More recently, the Court’s jurisprudence on Europe – starting with the Lisbon Decision of 2009 and carrying through its various decisions on the Eurozone crisis over the course of 2011-2012 (here, here, here, and here) – has articulated not merely substantive bounds but also procedural requirements for the vindication of “constitutional identity” and the so-called Demokratieprinzip on the national level. For the most part, however, the Court’s concrete holdings (generally relating to heightened Bundestag involvement) have been directed only against German domestic institutions, which have dutifully complied with the judicially-defined parameters in their participation in the process of European integration going forward. These instructions have had, in particular, concrete consequences for the subsequent course of the negotiations in connection with the Eurozone crisis, as the ESM Decision of September 2012 and the negotiations over the Single Resolution Fund (SRF) well demonstrate.
The Court has of course, in dicta, expressed concerns about aspects of the CJEU’s jurisprudence, some of which have been more directly actionable than others. Perhaps the most actionable was expressed in the Maastricht Decision itself: the concern that the old-Article 235 (now Article 352 TFEU) might be misinterpreted to provide “effects that are equivalent to an extension of the Treaty. Such an interpretation … would not produce any binding effects for Germany” (see para. 99 of the Maastricht Decision). This particular “bark” led to a quick and favorable response by the CJEU in Opinion 2/94, which held (in para. 30) that Article 235 “cannot serve as a basis for widening the scope of Community powers,” and more particularly that it “cannot be used as a basis for the adoption of provisions whose effect would, in substance, be to amend the Treaty without following the procedure which it provides for that purpose.”
The GFCC’s more fundamental challenge to the authority of the CJEU, of course, has been in the reservation of ultimate Kompetenz-Kompetenz, an assertion in obvious tension with the doctrines of supremacy and the CJEU’s purported exclusive competence to rule on the legality of EU measures. Here, however, the German court has proceeded cautiously, careful not to overplay its hand, even as its position on ultimate Kompetenz-Kompetenz is arguably shared by other national high courts.
First, the GFCC has long recognized that, within the scope of the political choice to delegate certain powers to the supranational level, the CJEU is the “lawful judge” (gesetzlichen Richter) to which German citizens have a right to recourse under Article 101 of the Basic Law. This basic acknowledgement should be kept in mind as we turn to the details of Friday’s OMT reference further below.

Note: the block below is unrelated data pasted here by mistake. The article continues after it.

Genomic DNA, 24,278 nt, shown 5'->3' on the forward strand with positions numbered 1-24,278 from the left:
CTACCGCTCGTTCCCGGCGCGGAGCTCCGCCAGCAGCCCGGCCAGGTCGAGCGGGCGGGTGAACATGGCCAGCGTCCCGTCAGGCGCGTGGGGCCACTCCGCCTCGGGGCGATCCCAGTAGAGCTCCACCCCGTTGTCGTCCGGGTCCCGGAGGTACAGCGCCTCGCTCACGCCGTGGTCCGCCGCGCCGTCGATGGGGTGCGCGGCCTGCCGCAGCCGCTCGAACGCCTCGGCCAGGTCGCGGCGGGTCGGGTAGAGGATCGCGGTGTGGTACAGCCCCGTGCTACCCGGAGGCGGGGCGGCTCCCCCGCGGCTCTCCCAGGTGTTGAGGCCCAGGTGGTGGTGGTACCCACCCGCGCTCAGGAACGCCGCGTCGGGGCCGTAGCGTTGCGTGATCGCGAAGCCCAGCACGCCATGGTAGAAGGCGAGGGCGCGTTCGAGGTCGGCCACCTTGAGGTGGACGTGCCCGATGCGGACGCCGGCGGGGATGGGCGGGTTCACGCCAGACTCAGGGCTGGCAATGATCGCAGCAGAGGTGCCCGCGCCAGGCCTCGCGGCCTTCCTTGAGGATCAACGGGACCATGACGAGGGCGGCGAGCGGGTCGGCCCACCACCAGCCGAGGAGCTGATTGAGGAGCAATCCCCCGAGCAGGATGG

Second, the GFCC (post-Solange II) has been broadly deferential to the CJEU’s handling of many crucial questions, notably relating to individual rights. This stands in contrast to the Court’s more aggressive position in the defense of “constitutional identity” and national democracy under the so-called “eternity clause” of Article 79(3) of the Basic Law. In the Court’s view, the obligation to defend constitutional identity and national democracy may require the recognition of substantive constraints on delegation to the supranational level. I spell out one possible explanation for this differential approach to rights- vs. democracy-protection in Power and Legitimacy (pp.177-78):
The incentives for private litigants to vindicate their fundamental rights are always strong regardless of the forum, national or supranational. Moreover, the judicial culture of the last half-century has been generally very receptive to rights-based claims; thus a national high court could safely expect a supranational adjudicator to treat a rights-based challenge to supranational action in manner reasonably respectful of rights protection. By contrast, the incentives have been much weaker for litigants and (at least) supranational judges to protect [national democracy] through the enforcement of delegation constraints. In the parliamentary systems of Europe, the legislative majority (even a coalition) will usually be hesitant to oppose the government’s support for a European measure except in rare circumstances. Consequently, the incentive of other institutional players to mount a challenge is significantly weaker in the democracy-protection context, thus necessitating a more aggressive judicial role.